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I see how DES weak keys can be leveraged under chosen plaintext attack where an adversary feeds the ciphertext encrypted by a weak-key back to the DES encryption function and gets plaintext as a result.

The probability that both keys from the semi-weak key pair are used seems to be very small ($6/2^{56} \times 1/2^{56} \approx 1/2^{110}$) making chosen ciphertext attack significantly slower as compared to exhaustive key search ($1/2^{56}$). If this logic is correct, then how can one leverage semi-weak keys to attack DES?

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The answer is that they cannot. DES weak keys will be chosen with such a small probability that they don't matter at all. The only reason that weak keys are of interest is when you want to use a block cipher as an "ideal cipher" like in order to construct a collision resistant hash function. These sort of constructions break completely when a cipher has weak keys. But, this is not a criticism of DES or other block ciphers; they are made to be pseudorandom permutations and are not made to be hash functions. Rather, in my personal opinion, this is a criticism of people who try to use primitives designed for one purpose for something completely different.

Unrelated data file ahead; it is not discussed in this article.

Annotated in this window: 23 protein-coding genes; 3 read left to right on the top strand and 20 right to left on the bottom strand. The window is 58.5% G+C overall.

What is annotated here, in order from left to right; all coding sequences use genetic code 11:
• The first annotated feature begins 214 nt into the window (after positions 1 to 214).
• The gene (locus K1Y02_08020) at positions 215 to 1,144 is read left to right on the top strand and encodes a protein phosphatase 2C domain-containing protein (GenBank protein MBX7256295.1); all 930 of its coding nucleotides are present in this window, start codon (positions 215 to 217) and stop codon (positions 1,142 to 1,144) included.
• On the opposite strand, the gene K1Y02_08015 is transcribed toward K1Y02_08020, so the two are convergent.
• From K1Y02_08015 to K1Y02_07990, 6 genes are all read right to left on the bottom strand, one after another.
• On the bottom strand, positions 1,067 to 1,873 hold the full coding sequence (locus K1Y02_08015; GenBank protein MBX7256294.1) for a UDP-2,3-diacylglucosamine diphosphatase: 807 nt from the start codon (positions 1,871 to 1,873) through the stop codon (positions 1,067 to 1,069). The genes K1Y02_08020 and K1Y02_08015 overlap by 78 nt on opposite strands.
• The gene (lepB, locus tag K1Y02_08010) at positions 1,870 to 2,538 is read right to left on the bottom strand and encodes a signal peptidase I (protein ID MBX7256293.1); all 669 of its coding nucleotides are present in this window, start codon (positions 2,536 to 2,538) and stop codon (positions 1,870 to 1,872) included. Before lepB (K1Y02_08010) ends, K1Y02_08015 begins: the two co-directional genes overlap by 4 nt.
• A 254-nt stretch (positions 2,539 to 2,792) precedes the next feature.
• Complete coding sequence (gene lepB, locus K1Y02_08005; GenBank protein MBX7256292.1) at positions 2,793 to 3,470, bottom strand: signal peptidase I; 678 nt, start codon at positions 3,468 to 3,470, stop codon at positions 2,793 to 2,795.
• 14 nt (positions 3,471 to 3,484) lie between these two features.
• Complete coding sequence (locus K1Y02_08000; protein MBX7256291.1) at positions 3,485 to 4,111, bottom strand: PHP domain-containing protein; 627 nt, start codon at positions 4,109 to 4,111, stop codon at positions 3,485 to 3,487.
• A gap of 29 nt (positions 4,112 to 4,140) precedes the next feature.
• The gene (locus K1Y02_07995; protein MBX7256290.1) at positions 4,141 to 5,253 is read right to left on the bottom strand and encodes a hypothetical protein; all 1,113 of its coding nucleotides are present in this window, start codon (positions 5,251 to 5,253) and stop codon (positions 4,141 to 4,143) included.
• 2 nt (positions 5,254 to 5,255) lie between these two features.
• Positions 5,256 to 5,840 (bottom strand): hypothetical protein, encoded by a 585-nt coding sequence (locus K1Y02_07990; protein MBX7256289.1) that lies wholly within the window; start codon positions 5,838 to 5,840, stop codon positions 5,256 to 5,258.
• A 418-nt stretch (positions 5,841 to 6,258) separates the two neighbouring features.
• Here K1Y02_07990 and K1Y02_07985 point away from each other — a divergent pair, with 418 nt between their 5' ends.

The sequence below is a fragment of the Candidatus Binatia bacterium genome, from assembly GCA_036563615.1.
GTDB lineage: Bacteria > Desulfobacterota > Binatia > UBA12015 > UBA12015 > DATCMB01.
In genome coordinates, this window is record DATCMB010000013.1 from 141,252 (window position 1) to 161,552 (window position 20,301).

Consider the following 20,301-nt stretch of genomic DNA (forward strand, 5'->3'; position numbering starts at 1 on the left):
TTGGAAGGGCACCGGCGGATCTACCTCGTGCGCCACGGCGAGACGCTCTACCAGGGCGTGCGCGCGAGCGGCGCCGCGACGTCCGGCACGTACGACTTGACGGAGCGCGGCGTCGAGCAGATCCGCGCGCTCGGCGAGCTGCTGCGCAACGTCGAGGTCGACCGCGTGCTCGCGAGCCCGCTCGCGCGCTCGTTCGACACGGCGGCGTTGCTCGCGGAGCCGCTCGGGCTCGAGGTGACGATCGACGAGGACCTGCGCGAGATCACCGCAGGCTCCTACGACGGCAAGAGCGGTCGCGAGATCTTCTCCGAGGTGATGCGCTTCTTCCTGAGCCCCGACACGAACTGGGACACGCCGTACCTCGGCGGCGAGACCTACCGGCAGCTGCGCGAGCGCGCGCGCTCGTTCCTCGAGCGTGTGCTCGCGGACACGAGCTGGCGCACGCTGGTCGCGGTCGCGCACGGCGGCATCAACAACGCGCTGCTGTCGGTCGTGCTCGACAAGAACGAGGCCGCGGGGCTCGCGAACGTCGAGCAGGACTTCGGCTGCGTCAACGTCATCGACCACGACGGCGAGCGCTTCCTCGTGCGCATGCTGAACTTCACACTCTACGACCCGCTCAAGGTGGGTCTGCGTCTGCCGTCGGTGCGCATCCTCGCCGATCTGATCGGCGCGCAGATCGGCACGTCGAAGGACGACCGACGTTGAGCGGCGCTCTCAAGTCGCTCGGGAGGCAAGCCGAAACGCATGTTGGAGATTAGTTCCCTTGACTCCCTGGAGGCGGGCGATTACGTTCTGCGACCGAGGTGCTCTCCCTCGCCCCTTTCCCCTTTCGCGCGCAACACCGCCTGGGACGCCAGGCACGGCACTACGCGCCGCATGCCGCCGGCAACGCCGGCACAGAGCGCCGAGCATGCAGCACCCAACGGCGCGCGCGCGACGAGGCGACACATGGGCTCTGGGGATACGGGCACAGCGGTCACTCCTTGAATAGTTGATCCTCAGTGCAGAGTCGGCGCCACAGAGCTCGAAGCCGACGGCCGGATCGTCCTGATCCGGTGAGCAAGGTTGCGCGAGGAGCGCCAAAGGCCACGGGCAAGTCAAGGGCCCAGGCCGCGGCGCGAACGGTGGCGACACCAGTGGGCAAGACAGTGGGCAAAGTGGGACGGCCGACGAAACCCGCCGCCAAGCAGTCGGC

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    $\begingroup$ Further, the question asks about semi-weak keys, which are keys pairs $(K_1,K_2)$ such that $K_1\ne K_2\text{ and }\forall m, E_{K_1}(E_{K_2}(m))=E_{K_2}(E_{K_1}(m))$; it is even more difficult to exhibit a situation where that is a problem than it is for weak keys, such that $\forall m, E_{K_1}(E_{K_1}(m))=m$. $\endgroup$ – fgrieu Mar 6 '17 at 9:08
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    $\begingroup$ @fgrieu Agreed, but the same issue; the chances of them ever being chosen is so small that it just doesn't matter. $\endgroup$ – Yehuda Lindell Mar 7 '17 at 8:02

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